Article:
Comcast Announces 250 GB Broadband Cap

How many of you are aware of the 5 GB cap that Frontier DSL has imposed?  Or of the trials in Beaumont, TX that Time-Warner Cable is running?  It's only a matter of time before others impose caps.  And here we are, with a big ISP imposing a cap.  But really, let's be honest: this ISP already had one, just one that was hidden.

Today Comcast detailed its new "network management" policies.  Basically, they set a 250 GB cap on users, effective October first.  It should be noted that for years people have complained about a "hidden" cap that Comcast had, whereupon it would terminate a user's account without giving him or her exact numbers.  Now we have an exact number.  The question is: do you feel better or worse now? 

Comcast said:

We've listened to feedback from our customers who asked that we provide a specific threshold for data usage and this would help them understand the amount of usage that would qualify as excessive. Today, we're announcing that beginning on October 1, 2008, we will amend our Acceptable Use Policy (AUP) available at and establish a specific monthly data usage threshold of 250 GB/month per account for all residential customers.

So what they've done is bring clarity to the "hidden" cap, assuming, of course, they didn't lower it at the same time.  In reality, this is generous, when you consider Frontier's cap.  And there are no overage fees detailed.

Ah, but don't think you get off scot-free.  Comcast also says:

If a customer surpasses 250 GB and is one of the top users of the service for a second time within a six-month timeframe, his or her service will be subject to termination for one year. After the one year period expires, the customer may resume service by subscribing to a service plan appropriate to his or her needs.

They've detailed the punishment which was always associated with the "hidden" cap, so now we know what triggered past terminations.

What's interesting is that anyone who's been watching has seen a number of new services offered, just begging consumers to use more bandwidth.  Examples would be Netflix's Roku box, or HBO's download service, and that doesn't even count things like iTunes.  While few will run afoul of a high cap like this, as time goes on, more and more may actually be affected.  It's something we should all keep an eye on.  You can expect more, not less caps like this in the future --- and perhaps not quite such a generous one.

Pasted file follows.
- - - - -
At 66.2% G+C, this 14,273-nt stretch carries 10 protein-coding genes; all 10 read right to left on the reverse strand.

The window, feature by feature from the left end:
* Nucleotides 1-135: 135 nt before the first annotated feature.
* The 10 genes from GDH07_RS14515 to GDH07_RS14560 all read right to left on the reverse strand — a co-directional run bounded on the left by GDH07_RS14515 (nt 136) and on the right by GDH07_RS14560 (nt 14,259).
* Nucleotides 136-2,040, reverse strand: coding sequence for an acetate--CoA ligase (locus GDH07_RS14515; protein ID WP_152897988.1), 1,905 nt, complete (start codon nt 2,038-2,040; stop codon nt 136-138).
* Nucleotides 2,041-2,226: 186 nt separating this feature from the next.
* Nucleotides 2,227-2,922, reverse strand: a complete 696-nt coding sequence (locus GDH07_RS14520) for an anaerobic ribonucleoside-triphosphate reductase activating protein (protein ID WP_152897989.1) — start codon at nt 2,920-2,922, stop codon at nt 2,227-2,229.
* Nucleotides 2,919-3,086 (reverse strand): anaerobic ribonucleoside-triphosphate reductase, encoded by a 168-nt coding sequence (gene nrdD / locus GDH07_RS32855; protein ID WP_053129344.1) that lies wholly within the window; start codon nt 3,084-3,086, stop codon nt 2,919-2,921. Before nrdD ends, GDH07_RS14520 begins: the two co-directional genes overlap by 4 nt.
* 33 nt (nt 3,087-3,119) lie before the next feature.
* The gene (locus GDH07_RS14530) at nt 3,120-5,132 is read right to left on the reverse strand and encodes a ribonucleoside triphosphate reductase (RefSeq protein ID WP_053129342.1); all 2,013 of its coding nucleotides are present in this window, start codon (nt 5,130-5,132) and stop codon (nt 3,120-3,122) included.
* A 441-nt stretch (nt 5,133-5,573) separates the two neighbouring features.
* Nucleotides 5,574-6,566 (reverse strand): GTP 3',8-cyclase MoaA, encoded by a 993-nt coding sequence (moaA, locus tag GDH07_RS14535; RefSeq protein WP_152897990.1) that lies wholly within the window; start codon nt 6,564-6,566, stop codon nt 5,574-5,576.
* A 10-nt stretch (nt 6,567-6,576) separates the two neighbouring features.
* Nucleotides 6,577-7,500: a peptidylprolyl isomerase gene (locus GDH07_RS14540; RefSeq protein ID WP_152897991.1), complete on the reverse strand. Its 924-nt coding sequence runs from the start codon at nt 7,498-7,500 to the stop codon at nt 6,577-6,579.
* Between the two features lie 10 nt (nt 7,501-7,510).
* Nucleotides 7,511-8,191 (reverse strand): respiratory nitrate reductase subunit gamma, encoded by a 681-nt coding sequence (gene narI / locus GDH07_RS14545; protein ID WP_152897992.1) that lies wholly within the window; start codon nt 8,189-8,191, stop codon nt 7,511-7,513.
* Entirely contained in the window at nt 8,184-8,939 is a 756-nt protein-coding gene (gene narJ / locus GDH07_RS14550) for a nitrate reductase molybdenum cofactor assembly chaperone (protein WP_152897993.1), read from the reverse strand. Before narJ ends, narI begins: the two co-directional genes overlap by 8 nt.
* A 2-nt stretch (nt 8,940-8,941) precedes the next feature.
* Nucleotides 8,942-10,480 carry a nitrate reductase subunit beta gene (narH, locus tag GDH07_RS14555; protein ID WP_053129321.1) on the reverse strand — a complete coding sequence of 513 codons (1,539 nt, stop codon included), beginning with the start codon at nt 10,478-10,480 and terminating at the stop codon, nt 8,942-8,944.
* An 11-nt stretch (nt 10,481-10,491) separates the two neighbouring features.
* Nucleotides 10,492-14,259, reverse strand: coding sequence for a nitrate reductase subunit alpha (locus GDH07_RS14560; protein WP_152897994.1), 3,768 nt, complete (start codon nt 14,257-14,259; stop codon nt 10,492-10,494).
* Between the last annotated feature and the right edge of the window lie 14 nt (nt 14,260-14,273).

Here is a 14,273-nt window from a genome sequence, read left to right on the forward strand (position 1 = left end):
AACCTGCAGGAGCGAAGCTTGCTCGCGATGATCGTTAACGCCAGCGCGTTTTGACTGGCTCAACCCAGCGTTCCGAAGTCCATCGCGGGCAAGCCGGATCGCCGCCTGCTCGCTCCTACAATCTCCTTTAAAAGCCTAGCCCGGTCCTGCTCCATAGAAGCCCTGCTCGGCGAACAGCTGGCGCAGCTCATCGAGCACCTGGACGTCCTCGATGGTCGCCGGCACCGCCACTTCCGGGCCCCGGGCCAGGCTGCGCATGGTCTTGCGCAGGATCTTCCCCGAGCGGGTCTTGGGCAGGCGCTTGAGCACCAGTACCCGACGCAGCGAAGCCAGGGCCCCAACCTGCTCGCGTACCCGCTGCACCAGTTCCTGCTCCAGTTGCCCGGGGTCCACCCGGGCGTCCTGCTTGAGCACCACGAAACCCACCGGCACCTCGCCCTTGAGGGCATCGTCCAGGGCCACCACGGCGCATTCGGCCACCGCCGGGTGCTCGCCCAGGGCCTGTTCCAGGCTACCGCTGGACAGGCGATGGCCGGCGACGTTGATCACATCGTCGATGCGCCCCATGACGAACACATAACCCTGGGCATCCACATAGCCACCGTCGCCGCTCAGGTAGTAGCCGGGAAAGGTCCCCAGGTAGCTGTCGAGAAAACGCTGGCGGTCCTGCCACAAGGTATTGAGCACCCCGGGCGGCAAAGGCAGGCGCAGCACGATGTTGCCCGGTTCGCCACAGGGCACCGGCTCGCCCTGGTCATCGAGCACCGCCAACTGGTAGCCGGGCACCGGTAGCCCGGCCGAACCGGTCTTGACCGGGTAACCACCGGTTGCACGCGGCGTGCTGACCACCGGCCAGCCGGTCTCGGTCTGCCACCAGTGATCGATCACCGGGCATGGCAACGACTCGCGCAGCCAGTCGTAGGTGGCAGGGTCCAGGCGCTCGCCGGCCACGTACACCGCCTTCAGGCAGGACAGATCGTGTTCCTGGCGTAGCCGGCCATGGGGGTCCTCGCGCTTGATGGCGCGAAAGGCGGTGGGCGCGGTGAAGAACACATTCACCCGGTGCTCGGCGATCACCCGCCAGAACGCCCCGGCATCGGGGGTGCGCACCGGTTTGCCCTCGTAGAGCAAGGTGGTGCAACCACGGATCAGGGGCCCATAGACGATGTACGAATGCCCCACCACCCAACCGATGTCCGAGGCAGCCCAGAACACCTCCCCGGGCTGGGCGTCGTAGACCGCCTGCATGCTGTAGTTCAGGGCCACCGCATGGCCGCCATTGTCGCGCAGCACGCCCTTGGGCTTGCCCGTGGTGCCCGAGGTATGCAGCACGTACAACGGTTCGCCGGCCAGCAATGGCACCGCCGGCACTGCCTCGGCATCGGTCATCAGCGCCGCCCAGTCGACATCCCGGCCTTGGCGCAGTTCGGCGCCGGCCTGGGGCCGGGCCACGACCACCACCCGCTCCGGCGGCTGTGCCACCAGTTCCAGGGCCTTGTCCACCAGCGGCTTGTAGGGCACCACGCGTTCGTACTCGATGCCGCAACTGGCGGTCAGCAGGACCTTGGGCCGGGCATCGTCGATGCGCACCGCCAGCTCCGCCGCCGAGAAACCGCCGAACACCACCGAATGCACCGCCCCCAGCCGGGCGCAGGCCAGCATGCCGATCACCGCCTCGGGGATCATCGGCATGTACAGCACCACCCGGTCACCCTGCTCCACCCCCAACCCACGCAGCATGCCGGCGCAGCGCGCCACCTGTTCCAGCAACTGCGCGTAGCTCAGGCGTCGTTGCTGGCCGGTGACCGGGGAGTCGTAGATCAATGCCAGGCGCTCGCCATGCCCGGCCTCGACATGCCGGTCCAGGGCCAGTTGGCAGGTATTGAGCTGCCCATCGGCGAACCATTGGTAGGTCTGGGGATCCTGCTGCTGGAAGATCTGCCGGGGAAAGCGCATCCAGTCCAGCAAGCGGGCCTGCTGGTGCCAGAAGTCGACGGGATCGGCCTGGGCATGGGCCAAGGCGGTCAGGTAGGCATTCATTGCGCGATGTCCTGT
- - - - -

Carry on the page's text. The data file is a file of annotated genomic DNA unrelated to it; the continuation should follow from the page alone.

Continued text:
Via:  Comcast
Tags:  Comcast, Broadband, CES, ban, GB, cap, AP, COM, and, band
3vi1 6 years ago
I never did like ISP's advertising "unlimited" and then cancelling you for overutilization. At least this way a competitor can come along and advertise a higher cap.
warlord 6 years ago
This was bound to happen eventually
shanewu 6 years ago
Cox, please please please please don't follow suit.
bob_on_the_cob 6 years ago

Glad to see them finally telling people about the cap thats always been there. The people that are going to win out in the end is going to be the companys that build out (i.e. Verizon) instead of setting caps because the video and downloads are only going to get bigger and when Comcast cuts someone for a year for hitting the cap they are not coming back to comcast every and that means no overpriced triple play packages either.

Super Dave 6 years ago

A couple of questions: 1) Is there any way for the customer to keep tabs on his usage?  2) How much bandwidth does folding involve?

bob_on_the_cob 6 years ago

1) not unless they do it with app on there computer. 2) Folding doesn't take much at all. Depends on how fast your computer is. The more WUs you finish the more it will download.

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